The bicyclist apparently was seriously injured and was taken to the local trauma center at San Francisco General Hospital with what were said to be life threatening injuries. Our hearts go out to the injured bicyclist and his family. We do not know the status of his injuries, but will keep readers posted if we learn of his condition.

As Bay Area bicycle accident lawyers, we are aware of situations in which bike wheels have become caught in storm drains, train tracks and other permanent or temporary road fixtures. This scenario can be very dangerous.

As California consumer and injury lawyers, we have seen the tragic consequences of serious accidents of all kinds. Among the most likely to cause catastrophic injury, are those that occur when cars and people or bicyclists collide.

Recently, a Ventura County driver hit and ran after striking and killing a bicyclist — he was arrested in his driveway. Two other bicyclists were hit but not killed by this driver.

We are all aware that pedestrian accidents and injuries can happen at any time and tragically, can result in serious injury and even death. We sometimes forget how vulnerable we are when simply walking across a street or riding a bicycle on a country lane. But pedestrians and cyclists cannot protect themselves from a driver under the influence who is not obeying the rules of the road.

Last November, a Los Altos woman who was riding a bicycle in Portola Valley was struck and tragically killed when a truck hit her as she was traveling on property maintained by San Mateo County. The woman’s family has filed a wrongful death action against the driver of the truck and the company that employed him. But the driver and his employer are seeking to make sure that the County pays for any judgment against them that might be awarded to the woman’s family.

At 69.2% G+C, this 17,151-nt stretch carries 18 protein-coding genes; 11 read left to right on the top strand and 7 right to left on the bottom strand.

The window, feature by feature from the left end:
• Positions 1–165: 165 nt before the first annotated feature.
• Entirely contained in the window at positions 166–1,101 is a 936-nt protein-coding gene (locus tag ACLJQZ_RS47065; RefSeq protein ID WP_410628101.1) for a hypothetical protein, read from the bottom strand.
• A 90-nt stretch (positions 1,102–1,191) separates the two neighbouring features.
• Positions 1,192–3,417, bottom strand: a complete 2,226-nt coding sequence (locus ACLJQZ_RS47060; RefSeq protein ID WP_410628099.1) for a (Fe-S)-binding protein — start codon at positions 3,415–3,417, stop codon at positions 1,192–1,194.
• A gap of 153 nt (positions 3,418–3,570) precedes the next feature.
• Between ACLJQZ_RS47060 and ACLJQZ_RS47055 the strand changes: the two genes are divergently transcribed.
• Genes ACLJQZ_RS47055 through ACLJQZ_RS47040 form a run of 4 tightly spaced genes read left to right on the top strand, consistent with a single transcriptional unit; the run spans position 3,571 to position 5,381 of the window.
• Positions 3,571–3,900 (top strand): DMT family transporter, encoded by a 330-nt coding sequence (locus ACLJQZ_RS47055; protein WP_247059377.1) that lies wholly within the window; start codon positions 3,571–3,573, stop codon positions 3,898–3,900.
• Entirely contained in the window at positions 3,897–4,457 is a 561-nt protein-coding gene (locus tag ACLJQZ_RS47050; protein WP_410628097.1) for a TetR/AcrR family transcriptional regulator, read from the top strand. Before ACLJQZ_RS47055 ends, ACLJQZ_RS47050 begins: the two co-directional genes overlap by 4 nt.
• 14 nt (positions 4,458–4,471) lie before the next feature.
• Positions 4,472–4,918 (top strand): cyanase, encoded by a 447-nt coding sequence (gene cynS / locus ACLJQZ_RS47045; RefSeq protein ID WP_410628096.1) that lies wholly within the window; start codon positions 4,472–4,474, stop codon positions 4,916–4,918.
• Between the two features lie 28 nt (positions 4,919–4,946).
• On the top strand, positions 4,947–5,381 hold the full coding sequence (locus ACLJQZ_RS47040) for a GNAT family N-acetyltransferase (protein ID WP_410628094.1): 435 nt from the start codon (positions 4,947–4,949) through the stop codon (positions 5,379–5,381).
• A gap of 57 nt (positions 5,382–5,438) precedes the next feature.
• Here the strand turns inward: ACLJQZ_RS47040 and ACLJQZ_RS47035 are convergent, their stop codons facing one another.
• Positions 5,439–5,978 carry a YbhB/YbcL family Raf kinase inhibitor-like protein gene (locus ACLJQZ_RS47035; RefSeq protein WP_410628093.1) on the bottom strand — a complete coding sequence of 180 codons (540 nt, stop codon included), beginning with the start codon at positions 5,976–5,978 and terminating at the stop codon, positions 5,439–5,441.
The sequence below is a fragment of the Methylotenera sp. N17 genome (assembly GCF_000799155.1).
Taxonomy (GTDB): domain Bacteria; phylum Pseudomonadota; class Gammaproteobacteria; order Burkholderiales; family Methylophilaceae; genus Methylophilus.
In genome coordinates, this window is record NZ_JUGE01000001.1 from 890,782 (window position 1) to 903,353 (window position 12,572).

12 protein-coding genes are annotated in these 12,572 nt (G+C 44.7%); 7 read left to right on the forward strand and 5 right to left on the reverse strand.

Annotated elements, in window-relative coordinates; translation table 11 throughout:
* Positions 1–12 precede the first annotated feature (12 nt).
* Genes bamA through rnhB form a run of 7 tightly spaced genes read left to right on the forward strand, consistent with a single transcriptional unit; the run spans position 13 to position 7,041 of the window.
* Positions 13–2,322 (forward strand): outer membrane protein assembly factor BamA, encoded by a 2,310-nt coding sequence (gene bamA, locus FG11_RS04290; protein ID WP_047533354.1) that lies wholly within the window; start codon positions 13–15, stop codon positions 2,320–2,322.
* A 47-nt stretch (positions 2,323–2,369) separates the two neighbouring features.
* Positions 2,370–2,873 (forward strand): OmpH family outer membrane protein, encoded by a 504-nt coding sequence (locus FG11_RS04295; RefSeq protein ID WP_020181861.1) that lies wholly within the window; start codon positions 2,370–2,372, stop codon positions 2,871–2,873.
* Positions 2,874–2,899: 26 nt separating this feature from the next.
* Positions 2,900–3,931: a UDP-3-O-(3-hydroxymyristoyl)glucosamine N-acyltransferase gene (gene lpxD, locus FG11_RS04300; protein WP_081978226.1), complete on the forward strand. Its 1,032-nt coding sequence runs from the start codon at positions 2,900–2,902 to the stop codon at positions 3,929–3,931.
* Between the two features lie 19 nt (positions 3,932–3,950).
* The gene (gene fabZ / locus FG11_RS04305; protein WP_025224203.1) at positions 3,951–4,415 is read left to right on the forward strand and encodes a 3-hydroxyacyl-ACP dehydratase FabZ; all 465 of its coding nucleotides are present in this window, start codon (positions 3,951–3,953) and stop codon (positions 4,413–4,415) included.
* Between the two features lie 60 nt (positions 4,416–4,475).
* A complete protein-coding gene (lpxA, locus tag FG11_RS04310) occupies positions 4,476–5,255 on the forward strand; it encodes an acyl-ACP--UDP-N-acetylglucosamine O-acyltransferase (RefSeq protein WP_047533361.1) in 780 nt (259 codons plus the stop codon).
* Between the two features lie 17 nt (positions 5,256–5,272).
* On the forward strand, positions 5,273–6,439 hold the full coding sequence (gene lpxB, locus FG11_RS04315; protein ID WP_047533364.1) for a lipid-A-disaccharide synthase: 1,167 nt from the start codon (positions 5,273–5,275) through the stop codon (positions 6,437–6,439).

The defendants in the wrongful death case claim that the accident occurred due to a dangerous condition on public property. But it appears for now that the claim for indemnity could be rejected by the County, as they say the California Highway Patrol determined in their accident investigation that the truck driver made an unsafe turn and that the accident was not the result of any dangerous conditions. There were no eyewitnesses to the crash which occurred near an onramp to I-280.

On the other hand, the defendants in the wrongful death case say that the road is dangerous and poorly designed. And although a new investigation is still pending, there are some possible changes underway for the area in which the accident occurred. The County has met with the Silicon Valley Bicycle Coalition and has applied for grants to make changes to the area where the tragedy occurred.

Over the past few years San Francisco, California has risen in the rankings in traffic statistics, but not in a good way.

In 2009, based on the average number of miles driven within the city, San Francisco had more vehicular collisions that resulted in death or injury than other California cities with more than 250,000 residents. The city was ranked third in 2008 and fourth in both 2006 and 2007.

A little good news? The city ranks seventh when the calculation is based solely on population.